Another distinctive aspect of Kalmykia is that it is predominantly Buddhist and the centre of Elista is well stocked with shrines, gates, pagodas and what turned out to be the largest Buddhist temple in Russia.  We watched some people worshipping at the shrines and the ritual was always the same, walk around the shrine (sometimes once, sometimes three times) then bow, then turn around three times before you leave.

One interesting thing they have is prayer wheels – I have never seen these before, basically cylinders with prayers written on them that you can spin around, and some of them will ring a bell once on every spin.  There were lots of them at the temple.

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Another thing at the temple was the “wind horse” prayer flags strung up on the gates and around the fences.  Brightly coloured, some with pictures, all of them with lots of writing, they looked like bunting for a Royal Wedding.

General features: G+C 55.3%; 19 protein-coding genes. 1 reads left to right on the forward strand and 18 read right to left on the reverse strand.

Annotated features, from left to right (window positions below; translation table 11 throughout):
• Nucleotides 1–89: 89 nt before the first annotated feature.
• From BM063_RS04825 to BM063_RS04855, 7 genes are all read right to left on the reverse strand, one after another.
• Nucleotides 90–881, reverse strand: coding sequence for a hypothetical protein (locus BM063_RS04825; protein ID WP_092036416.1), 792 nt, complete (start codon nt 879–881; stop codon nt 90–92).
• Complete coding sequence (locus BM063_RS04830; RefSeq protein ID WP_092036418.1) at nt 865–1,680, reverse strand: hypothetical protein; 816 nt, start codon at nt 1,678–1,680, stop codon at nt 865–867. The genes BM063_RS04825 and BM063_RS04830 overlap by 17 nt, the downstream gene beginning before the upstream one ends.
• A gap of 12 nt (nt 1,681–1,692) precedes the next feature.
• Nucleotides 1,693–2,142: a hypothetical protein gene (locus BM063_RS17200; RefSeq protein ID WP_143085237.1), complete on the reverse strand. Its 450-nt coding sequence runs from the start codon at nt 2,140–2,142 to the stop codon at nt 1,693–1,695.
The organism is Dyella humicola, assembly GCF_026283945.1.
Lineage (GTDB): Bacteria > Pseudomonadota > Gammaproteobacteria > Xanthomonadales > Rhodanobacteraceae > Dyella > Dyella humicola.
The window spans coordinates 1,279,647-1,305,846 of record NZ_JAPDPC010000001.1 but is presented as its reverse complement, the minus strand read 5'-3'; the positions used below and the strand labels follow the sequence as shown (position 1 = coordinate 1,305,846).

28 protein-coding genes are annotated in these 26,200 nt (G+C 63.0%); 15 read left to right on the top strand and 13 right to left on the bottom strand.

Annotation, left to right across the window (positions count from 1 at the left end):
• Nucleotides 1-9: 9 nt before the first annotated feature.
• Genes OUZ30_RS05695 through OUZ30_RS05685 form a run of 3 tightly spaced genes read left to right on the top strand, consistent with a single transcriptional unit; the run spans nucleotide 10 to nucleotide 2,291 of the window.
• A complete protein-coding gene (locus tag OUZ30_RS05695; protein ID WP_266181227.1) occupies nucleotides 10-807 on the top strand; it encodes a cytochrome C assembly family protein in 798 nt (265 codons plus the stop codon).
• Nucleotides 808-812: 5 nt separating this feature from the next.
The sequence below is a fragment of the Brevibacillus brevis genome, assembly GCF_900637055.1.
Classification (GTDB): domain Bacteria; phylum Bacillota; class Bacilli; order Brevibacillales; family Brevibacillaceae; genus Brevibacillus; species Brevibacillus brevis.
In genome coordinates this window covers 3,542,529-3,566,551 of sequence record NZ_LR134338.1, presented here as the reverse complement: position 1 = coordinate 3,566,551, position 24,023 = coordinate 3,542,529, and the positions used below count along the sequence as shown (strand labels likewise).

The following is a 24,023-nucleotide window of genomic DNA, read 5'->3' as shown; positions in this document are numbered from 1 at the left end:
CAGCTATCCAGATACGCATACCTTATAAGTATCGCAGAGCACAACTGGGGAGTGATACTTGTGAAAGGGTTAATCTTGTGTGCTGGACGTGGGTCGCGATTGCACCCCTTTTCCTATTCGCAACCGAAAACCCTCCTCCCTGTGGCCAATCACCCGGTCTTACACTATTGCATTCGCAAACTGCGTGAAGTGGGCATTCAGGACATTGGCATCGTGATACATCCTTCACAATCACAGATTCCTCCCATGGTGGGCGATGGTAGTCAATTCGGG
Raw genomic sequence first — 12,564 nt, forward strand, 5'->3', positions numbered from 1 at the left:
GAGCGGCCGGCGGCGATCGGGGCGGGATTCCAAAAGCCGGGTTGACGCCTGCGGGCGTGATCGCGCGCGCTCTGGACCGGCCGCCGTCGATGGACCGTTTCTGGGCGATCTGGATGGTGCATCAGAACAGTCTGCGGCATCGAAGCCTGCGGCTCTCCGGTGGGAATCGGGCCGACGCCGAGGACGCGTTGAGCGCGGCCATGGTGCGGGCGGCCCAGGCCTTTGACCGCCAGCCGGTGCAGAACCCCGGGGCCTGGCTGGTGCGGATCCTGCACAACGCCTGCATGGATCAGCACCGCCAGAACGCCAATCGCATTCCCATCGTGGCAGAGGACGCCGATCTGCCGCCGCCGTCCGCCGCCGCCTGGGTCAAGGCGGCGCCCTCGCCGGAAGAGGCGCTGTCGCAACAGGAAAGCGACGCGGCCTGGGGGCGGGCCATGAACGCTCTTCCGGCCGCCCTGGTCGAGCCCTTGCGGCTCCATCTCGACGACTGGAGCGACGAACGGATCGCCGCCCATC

We walked around the temple (as the sign had told us to do) and checked out the sculptures of several great Buddhist teachers.  At some points there were prayer wheels making a satisfying “ding” sound on each rotation.  At the front of the temple there was a beautiful cascade fountain, with a sculpture at the bottom of an old man and his dog (at first I thought it was Confucius and A.L.F. from 80’s TV).  Near the temple doors there is a magic lion.

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We didn’t go in the temple-temple but we went into the ante-room/gift shop, and I took a peek through the door to have a look at the decoration inside.  Outside the temple there was a plaque commemorating the visit of the Dalai Lama in 2004.